It is well known that, in the temperature range where Nitinol transforms between the austenitic and martensitic states, the alloy exhibits a continuous variation in its mechanical properties with temperature. In the case of a Nitinol wire with initial length L.sub.o, the mechanical behavior can be represented by the force F required to elongate the wire by a change in length L. The force-versus-length curves for Nitinol at selected temperatures in the transformation temperature range (TTR) are shown in FIG. 9.
At temperature T.sub.1, the alloy is fully martensitic and can be stretched a relatively large amount, L.sub.1, corresponding to about 8% strain, at a relatively low and constant force F.sub.1. When the Nitinol wire is heated without applied stress to the austenitic state at T.sub.4, the length returns to L.sub.o by the shape-memory effect. At temperatures between T.sub.1 and T.sub.4 the curves change from Curve A to Curve D type behavior and the amount of heat-recoverable strain decreases. At T.sub.4 there is no heat-recoverable strain. Intermediate Curves B and C corresponding to intermediate temperatures T.sub.2 and T.sub.3 are shown in FIG. 9 as examples.
Consider a Nitinol wire which is elongated by the applied force from a conventional elastic spring so that the Nitinol wire stretches as the spring compresses and vice versa. The stress-strain curve of the spring is defined by the straight line, E.
The Nitinol, at temperature T.sub.1, can be stretched by the spring out to length L.sub.1. If the Nitinol is then heated it will attempt to recover its strain by the shape-memory effect but must work against the spring to do so. As the temperature increases, the Nitinol follows the path abcd defined by the intercepts of the spring's force-length curve, E, which is essentially independent of temperature, and the family of temperature-dependent Nitinol force-length curves, A, B, C, D.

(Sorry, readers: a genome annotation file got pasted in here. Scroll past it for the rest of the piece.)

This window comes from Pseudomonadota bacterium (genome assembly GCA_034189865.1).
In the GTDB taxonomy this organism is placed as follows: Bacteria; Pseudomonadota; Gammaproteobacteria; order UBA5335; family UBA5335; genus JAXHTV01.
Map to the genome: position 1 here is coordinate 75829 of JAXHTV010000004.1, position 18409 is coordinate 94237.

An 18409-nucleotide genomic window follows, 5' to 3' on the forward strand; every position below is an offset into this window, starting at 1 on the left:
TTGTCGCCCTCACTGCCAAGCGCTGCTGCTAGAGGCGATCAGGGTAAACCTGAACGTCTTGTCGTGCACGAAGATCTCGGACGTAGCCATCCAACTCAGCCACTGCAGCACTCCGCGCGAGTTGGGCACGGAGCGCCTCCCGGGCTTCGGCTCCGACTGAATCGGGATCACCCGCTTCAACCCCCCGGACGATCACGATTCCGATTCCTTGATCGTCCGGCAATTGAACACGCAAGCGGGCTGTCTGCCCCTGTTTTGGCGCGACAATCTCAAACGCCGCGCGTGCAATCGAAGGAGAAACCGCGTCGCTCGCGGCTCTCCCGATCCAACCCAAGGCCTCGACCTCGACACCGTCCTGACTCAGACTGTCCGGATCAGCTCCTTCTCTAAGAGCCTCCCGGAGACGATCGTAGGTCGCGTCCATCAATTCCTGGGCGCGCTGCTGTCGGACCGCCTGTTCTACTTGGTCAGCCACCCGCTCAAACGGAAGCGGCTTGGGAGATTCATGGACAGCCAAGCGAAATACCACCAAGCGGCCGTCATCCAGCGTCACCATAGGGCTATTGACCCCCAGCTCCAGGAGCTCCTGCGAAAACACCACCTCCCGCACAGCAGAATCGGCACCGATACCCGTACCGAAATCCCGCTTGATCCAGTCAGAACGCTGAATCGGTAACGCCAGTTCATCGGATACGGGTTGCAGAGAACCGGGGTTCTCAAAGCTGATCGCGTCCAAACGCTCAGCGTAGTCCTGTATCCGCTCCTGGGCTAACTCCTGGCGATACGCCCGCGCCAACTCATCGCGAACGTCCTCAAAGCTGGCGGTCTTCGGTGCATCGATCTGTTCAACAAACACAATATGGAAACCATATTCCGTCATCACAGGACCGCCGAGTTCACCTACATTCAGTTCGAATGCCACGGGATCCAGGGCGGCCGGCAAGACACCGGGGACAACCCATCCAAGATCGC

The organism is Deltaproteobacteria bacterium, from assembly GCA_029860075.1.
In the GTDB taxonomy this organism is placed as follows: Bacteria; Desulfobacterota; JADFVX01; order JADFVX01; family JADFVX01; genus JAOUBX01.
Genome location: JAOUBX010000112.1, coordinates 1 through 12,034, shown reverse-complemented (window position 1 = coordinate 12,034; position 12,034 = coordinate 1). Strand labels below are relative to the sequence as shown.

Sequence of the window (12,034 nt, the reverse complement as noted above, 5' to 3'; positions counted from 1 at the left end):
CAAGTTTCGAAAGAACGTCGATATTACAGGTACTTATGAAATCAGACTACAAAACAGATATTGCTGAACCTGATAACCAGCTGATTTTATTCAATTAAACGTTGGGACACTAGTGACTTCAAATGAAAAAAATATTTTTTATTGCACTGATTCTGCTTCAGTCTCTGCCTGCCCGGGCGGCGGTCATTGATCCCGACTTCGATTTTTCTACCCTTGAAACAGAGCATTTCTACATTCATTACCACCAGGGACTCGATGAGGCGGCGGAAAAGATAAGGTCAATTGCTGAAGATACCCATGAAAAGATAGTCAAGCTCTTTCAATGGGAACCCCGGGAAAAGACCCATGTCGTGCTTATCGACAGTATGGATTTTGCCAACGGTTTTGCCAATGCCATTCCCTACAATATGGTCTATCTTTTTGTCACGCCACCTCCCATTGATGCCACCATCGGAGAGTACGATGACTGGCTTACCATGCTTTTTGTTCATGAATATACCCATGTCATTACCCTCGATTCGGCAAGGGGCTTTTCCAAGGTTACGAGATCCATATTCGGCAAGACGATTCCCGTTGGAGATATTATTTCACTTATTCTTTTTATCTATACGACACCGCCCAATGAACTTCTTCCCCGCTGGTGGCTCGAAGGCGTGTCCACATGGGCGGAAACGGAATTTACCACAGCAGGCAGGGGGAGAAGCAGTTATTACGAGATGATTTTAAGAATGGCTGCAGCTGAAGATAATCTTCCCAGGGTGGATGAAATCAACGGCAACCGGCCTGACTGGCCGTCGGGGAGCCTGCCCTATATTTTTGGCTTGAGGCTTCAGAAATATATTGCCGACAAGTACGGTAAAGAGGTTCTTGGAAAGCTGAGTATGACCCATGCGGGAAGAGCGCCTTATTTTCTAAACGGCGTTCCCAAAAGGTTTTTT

If the Nitinol temperature is controlled by resistively heating the length of Nitinol wire, each temperature T.sub.1, T.sub.2, T.sub.3, T.sub.4 corresponds to a current I.sub.1, I.sub.2, I.sub.3, I.sub.4. Thus by varying the current and hence the temperature, the Nitinol wire can be precisely controlled to a corresponding length L.sub.1, L.sub.2, L.sub.3, L.sub.4.
Although only Nitinol has been discussed herein, various changes in properties are affected by additives, heat treatment and work hardening. Further, Cu-Zn-Al and other copper-based and like alloys are also specifically useful herein, having many of the same types of characteristics as Nitinol. See, for instance, "Shape Memory Alloys", Page 728, Vol 20, of Kirk-Othmi's Encyclopedia of Chemical Technology, John Wiley & Sons, Third Edition.